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Insurer Applicant Deemed Employed at Time of Accident While Receiving Benefits Through WSIB

September 14, 2023

In the recent Licence Appeal Tribunal (LAT) decision, Coban v Allstate Insurance (21-012430/AABS), Adjudicator Leo Demarce found that the applicant was employed at the time of the accident while completing a Work Transition Program (WTP) facilitated through the Workplace Safety Insurance Board (WSIB).

Prior to the accident, the applicant was employed as a painter when he suffered an injury on the worksite that prevented him from returning to work.  The applicant then enrolled into the WTP where he was to complete a 2-year study for Architectural Technology.  The WTP paid the applicant a benefit of $651.61 per week from WSIB.

At the end of the 2-year program, the WTP was extended with new terms which included the completion of a 3rd year of schooling and a work placement with Cole + Associates (COLE) from July 3 to August 31, 2018.  The applicant continued to receive payment of $651.61 per week through the WTP from WSIB.  At the end of the placement, COLE collaboratively agreed to continue the work placement at a reduced capacity while the applicant completed his studies up to December 21, 2018.  The applicant continued to receive $651.86 per week from WSIB.  Under the work placement, the applicant was required to:

  1. Work 37.5 hours per week during the initial part of the job placement and then 8 hours per week when he returned to his 3rd year of studies;
  2. Perform the duties of the role of Project Administrator as stated in the Memo from the return-to-work specialist at WSIB, consistent with the job description provided by COLE and;
  3. Report to his supervisor at COLE who worked with the return-to-work specialist at WSIB on a regular basis to ensure the applicant was performing the duties of his placement.

On October 6, 2018, the accident occurred, and the applicant was no longer able to participate in the WTP.  The weekly payment ceased as of November 5, 2018, and the applicant commenced receiving benefits of $257.27 under Section 43(2) of the Workplace Safety Insurance Act.  The applicant sought benefits pursuant to the Statutory Accident Benefits Schedule (SABS) but was denied.

The insurer argued that the applicant was not employed at the time of the accident.  The insured further submits that although the applicant was participating in a part-time work placement with COLE, he was not “employed” due to the fact that his placement was part of a vocational rehabilitation program through WSIB, and he was in receipt of disability benefits rather than “employment income” at the time of the accident.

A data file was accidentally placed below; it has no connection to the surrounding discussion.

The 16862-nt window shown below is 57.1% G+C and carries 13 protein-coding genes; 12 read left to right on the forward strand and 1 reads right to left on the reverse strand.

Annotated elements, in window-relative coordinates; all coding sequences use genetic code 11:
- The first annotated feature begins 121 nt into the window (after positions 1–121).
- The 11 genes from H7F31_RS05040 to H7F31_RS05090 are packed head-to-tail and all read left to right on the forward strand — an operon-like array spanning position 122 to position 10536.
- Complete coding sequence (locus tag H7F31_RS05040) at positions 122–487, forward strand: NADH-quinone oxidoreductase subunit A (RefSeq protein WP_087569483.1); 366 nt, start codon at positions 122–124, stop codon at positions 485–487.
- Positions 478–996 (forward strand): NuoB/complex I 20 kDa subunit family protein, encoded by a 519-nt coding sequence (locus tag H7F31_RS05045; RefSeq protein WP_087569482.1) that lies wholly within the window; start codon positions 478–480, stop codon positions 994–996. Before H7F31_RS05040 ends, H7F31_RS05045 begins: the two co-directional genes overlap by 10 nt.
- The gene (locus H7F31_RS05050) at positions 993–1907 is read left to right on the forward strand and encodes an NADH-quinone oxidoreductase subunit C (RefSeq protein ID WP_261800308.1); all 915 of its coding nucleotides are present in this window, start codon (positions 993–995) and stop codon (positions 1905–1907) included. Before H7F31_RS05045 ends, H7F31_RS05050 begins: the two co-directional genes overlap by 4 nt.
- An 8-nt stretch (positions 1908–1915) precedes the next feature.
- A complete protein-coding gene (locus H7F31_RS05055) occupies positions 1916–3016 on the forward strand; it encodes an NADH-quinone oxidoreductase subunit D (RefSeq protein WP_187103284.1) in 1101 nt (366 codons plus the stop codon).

The SABS does not provide a definition for the word “employed”.  The applicant submits that in a decision from Divisional Court in Kawa Arab v Unica Insurance, 2022 ONSC 5761 (CanLII) to be employed under the SABS for the purposes of determining IRB entitlement requires that an insured be (a) in an employment relationship, and (b) entitled to receive remuneration therefrom.

The respondent submits that the applicant’s benefit from WSIB was paid in accordance with the Workplace Safety Insurance Act and was not contingent on the number of hours worked at COLE.  The respondent further submits that WSIB, not COLE, had final say over the duties that the applicant was to be performing as part of his work placement.  The respondent states that it is the WSIB that demands that the applicant is to apply his architectural technician training and related skills to the job he is placed at. That is, WSIB, not the employer, is in control of the applicant’s duties.

Adjudicator Demarce disagreed with the respondent and stated the employer is in control of the applicant’s duties.  Specifically, it is the responsibility of the return-to-work specialist at WSIB and the applicant to search for a job that contains duties that WSIB requires the applicant to be performing.

Therefore, Adjudicator Demarce found that the applicant was employed at the time of the accident and the responsibilities he was required to perform created an employee/employer relationship.  Furthermore, the applicant received remuneration from WSIB and Adjudicator Demarce found it reasonable to connect that the remuneration was for employment.  As a result of the above, Adjudicator Demarce found the applicant entitled to income replacement benefits per the SABS.

Read the decision in full detail here: Coban v Allstate Insurance (21-012430/AABS)

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